We buy a lot off Amazon.
It’s convenient. You look up what you want, read the reviews, and click on buy it now. A few days (or hours) later, the package appears on your door or in your mailbox.
But recently, my wife, Sue, and I have tried to move away from our computerized (or phone) shopping.
It has been a blessing in our lives.
Recently we opted to head out to locally owned and operated stores to make a few purchases that typically we would have made online.
We understand the economics of the situation. If you shop locally, they pay local taxes and employ local people. Those locally employed people do the same thing, and the money you spend at their stores multiplies up to seven times.
But this blog isn’t about economics. It’s about people. When my wife and I went shopping locally, we ran into old neighbors and friends we hadn’t seen in a long time. We engaged in long conversations, catching up on our friends’ lives. The reward for shopping locally went beyond increased tax revenues to our city, county, and state. It also went to quality of life.
It was a great day of engaging in our community.
I work for a contractor with multiple offices. We don’t rely solely on local businesses to stay in business. Frankly, I need people willing to shop beyond their city’s limits.
Many of the people who are reading this might find themselves in a similar situation. If you work at a large bank or national insurance company, your livelihood isn’t tied directly to the economy of your hometown. But we are still human.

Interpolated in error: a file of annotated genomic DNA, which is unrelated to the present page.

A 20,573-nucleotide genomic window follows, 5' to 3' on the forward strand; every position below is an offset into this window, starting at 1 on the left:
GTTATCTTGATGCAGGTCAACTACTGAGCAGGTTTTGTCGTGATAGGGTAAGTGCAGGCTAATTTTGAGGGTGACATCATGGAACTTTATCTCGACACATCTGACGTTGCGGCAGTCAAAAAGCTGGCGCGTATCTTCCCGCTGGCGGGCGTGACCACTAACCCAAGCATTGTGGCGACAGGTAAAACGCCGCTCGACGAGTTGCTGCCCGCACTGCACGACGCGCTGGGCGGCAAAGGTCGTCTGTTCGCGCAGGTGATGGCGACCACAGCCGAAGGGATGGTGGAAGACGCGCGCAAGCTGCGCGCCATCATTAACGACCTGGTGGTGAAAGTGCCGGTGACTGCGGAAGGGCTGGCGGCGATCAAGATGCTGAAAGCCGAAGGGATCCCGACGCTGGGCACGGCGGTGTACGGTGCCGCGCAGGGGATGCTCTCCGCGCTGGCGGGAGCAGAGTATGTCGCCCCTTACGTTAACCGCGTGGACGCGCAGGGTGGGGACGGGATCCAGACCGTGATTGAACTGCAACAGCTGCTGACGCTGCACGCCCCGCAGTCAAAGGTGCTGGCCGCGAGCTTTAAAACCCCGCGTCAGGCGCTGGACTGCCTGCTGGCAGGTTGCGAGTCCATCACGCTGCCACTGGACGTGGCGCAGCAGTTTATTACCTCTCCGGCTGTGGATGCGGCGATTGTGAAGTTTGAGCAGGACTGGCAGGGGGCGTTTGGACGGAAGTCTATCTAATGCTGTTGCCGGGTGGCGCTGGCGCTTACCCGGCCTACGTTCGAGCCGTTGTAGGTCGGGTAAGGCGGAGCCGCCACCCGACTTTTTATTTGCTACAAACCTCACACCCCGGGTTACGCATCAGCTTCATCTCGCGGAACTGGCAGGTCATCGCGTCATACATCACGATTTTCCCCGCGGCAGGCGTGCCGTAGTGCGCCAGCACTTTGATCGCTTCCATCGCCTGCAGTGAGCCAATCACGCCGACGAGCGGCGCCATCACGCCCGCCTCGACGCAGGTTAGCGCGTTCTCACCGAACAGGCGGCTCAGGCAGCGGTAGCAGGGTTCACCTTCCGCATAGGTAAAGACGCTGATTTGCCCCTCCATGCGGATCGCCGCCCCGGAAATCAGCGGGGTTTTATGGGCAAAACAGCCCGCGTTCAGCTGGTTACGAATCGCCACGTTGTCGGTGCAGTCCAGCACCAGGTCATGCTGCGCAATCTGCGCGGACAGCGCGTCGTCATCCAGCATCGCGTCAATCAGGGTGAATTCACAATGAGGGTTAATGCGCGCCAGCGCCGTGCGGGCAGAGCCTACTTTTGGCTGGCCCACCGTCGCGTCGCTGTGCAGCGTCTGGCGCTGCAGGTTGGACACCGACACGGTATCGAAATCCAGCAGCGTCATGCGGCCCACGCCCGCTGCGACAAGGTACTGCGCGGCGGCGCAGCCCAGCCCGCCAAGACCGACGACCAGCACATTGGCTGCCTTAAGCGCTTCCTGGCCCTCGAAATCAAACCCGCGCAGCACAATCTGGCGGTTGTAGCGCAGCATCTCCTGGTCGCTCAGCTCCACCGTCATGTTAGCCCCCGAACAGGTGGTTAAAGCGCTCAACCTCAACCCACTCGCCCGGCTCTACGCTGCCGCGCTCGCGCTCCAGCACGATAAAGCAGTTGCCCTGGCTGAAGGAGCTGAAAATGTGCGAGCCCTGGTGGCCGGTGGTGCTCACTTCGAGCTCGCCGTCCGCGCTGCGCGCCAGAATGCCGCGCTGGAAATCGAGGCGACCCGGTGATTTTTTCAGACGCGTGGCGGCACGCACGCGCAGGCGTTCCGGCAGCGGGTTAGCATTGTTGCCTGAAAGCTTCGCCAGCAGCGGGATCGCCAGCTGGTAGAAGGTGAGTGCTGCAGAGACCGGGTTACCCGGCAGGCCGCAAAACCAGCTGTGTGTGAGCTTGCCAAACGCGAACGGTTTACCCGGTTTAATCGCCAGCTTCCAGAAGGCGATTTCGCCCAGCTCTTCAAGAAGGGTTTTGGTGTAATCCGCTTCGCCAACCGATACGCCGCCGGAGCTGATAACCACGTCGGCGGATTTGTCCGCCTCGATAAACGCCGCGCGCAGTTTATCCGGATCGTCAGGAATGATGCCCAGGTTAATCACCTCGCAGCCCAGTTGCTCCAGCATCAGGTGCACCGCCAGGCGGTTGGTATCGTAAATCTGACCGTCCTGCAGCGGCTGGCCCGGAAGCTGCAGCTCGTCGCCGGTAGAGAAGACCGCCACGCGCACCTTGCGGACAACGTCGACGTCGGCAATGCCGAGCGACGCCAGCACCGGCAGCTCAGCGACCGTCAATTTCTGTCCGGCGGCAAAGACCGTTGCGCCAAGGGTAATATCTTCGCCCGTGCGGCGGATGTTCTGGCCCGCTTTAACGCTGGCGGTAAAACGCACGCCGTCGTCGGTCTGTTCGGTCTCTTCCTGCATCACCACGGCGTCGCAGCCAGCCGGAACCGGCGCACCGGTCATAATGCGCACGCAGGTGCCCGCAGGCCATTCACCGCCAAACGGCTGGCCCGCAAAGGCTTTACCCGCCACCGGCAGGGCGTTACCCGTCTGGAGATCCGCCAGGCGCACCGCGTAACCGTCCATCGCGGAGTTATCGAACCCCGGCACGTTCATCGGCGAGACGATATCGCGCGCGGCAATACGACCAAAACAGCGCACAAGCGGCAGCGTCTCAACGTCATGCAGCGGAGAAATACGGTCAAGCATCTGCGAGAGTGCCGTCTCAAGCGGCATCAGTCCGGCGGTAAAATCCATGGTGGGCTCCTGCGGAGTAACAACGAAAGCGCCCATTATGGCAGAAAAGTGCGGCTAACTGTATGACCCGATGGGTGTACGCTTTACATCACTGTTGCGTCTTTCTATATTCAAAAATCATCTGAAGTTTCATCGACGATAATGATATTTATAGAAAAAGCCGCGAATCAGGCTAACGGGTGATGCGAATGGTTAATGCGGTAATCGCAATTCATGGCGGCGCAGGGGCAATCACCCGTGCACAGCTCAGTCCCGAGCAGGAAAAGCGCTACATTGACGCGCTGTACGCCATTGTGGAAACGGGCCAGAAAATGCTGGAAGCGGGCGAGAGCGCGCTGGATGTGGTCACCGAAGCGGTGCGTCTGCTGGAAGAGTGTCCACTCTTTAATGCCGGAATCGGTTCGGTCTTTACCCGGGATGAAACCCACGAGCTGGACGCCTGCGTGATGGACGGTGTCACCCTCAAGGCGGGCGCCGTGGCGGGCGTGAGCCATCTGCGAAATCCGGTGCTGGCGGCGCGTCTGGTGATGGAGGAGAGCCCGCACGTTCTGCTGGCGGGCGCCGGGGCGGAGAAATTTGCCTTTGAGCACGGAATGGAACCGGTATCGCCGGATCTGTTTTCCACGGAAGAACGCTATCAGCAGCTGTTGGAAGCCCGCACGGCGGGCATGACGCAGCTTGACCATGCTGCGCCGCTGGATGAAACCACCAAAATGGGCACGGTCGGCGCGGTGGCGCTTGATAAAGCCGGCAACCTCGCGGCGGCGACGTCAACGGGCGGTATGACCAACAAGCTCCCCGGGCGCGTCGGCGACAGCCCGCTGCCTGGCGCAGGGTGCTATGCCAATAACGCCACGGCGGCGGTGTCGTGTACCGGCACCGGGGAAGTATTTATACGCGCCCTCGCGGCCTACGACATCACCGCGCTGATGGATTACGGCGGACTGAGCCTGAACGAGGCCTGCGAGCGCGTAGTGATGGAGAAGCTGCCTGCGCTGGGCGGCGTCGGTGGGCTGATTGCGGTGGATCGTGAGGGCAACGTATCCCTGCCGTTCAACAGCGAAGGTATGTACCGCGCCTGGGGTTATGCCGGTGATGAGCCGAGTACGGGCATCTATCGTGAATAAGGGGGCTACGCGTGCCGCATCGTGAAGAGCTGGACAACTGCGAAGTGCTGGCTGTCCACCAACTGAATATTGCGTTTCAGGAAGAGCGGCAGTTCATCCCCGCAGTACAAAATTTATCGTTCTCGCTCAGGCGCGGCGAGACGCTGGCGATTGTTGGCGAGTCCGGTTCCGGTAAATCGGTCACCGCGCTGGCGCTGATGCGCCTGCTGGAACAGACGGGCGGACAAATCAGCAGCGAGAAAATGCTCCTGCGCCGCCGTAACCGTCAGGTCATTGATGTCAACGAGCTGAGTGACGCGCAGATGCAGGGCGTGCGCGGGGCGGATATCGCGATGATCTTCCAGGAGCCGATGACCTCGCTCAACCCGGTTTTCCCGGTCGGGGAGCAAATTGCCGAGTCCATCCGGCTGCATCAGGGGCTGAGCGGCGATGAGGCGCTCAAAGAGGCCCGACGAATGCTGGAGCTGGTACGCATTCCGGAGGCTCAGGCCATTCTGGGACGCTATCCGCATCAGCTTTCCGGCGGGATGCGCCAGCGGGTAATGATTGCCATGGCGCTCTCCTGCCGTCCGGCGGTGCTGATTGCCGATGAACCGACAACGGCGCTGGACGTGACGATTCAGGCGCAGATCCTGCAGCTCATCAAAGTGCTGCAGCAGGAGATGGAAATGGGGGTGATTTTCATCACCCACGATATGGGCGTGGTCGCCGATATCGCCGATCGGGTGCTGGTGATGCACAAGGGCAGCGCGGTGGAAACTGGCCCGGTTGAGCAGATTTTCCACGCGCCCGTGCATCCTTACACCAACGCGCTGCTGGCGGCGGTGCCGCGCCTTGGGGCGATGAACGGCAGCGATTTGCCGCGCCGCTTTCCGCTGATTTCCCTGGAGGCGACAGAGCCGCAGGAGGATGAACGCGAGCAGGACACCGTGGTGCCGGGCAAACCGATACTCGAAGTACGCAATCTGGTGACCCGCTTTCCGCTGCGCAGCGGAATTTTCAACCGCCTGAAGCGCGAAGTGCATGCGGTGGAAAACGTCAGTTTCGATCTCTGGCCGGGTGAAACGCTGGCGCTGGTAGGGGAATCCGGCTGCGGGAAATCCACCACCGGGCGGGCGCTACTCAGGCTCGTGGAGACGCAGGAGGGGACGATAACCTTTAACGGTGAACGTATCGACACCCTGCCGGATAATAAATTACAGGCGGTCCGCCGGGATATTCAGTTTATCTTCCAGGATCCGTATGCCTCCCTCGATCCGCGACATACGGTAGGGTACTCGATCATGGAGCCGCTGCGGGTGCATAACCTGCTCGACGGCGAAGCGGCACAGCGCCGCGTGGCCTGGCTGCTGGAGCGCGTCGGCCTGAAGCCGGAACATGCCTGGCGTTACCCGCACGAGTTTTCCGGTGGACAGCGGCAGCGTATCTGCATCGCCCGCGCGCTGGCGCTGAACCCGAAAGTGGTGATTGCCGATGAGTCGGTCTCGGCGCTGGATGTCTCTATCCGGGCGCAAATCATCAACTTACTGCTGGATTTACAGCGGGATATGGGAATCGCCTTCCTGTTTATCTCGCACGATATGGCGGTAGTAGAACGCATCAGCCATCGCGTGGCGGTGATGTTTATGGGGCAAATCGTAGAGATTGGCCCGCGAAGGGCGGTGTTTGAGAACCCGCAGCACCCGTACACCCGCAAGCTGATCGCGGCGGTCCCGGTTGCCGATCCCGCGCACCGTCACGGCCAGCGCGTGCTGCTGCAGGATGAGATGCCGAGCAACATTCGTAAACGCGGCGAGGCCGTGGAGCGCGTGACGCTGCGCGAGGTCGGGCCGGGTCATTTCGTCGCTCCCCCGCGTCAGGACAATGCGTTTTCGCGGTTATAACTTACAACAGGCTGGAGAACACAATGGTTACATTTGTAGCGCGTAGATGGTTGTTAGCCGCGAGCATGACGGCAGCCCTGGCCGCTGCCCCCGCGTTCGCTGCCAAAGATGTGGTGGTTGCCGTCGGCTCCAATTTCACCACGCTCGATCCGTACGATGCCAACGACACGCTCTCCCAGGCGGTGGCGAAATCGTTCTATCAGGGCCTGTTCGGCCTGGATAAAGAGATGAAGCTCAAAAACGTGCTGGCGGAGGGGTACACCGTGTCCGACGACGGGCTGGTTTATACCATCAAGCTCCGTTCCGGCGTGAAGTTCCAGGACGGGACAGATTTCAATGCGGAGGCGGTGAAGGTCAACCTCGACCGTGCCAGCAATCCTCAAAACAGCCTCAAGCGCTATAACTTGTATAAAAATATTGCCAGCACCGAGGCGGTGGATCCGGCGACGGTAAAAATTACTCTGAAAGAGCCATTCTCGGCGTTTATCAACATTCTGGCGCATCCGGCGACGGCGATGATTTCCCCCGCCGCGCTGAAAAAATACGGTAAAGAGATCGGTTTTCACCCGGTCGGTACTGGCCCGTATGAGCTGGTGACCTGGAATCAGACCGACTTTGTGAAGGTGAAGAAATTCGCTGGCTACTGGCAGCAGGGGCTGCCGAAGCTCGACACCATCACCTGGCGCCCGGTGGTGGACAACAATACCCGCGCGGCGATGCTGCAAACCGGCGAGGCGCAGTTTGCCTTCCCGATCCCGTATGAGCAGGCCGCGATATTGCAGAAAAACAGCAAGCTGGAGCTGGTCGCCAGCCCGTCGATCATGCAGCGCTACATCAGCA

We rely on other humans for social interaction. If we stop interacting with each other, we will end up back in March 2020. And who wants that?
This week is a big week in the retail world. Before Thanksgiving, we hustle to the stores and shop for crucial ingredients in our turkey day dinners. (No ham, please.) The labor shortages have caused most places to stop trying to get us out on Thanksgiving Day, but the day after, Black Friday, is still a primary shopping day.
This Saturday is popularly called Small Business Saturday. Many local businesses and business groups use it to promote the companies providing goods, services, and jobs to our communities.
I encourage you to head out on Saturday to shop at a local business. Get coffee from a local store. Have lunch at a local restaurant. (the leftovers can wait for lunch on Monday at work.)
Sleep in on Friday. Exercise to make up for Thanksgiving. Watch the USA in the World Cup.
Then skip the big box stores and chain restaurants, head to a local business, and support your neighbors.
Who knows, you might run into an old friend. You’ll go home with a lot more than you bargained for. It will leave you feeling more connected and energized.